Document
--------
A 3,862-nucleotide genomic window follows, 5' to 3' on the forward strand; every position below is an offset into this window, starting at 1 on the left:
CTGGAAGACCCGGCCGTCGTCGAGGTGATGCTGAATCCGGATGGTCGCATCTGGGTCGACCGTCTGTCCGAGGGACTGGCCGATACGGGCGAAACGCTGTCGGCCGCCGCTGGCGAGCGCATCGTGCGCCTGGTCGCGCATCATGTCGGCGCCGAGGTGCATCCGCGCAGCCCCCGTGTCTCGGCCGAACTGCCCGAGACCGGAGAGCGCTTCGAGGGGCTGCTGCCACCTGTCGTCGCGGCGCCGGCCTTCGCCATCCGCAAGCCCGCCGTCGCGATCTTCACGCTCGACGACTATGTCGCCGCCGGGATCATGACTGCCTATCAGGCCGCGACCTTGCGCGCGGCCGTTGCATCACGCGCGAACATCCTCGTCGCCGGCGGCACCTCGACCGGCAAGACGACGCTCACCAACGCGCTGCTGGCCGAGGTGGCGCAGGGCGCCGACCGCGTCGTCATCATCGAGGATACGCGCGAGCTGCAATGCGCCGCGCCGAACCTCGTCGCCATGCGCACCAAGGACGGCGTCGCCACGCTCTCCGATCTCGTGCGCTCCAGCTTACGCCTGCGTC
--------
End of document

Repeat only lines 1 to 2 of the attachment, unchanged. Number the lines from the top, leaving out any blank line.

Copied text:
A 3,862-nucleotide genomic window follows, 5' to 3' on the forward strand; every position below is an offset into this window, starting at 1 on the left:
CTGGAAGACCCGGCCGTCGTCGAGGTGATGCTGAATCCGGATGGTCGCATCTGGGTCGACCGTCTGTCCGAGGGACTGGCCGATACGGGCGAAACGCTGTCGGCCGCCGCTGGCGAGCGCATCGTGCGCCTGGTCGCGCATCATGTCGGCGCCGAGGTGCATCCGCGCAGCCCCCGTGTCTCGGCCGAACTGCCCGAGACCGGAGAGCGCTTCGAGGGGCTGCTGCCACCTGTCGTCGCGGCGCCGGCCTTCGCCATCCGCAAGCCCGCCGTCGCGATCTTCACGCTCGACGACTATGTCGCCGCCGGGATCATGACTGCCTATCAGGCCGCGACCTTGCGCGCGGCCGTTGCATCACGCGCGAACATCCTCGTCGCCGGCGGCACCTCGACCGGCAAGACGACGCTCACCAACGCGCTGCTGGCCGAGGTGGCGCAGGGCGCCGACCGCGTCGTCATCATCGAGGATACGCGCGAGCTGCAATGCGCCGCGCCGAACCTCGTCGCCATGCGCACCAAGGACGGCGTCGCCACGCTCTCCGATCTCGTGCGCTCCAGCTTACGCCTGCGTC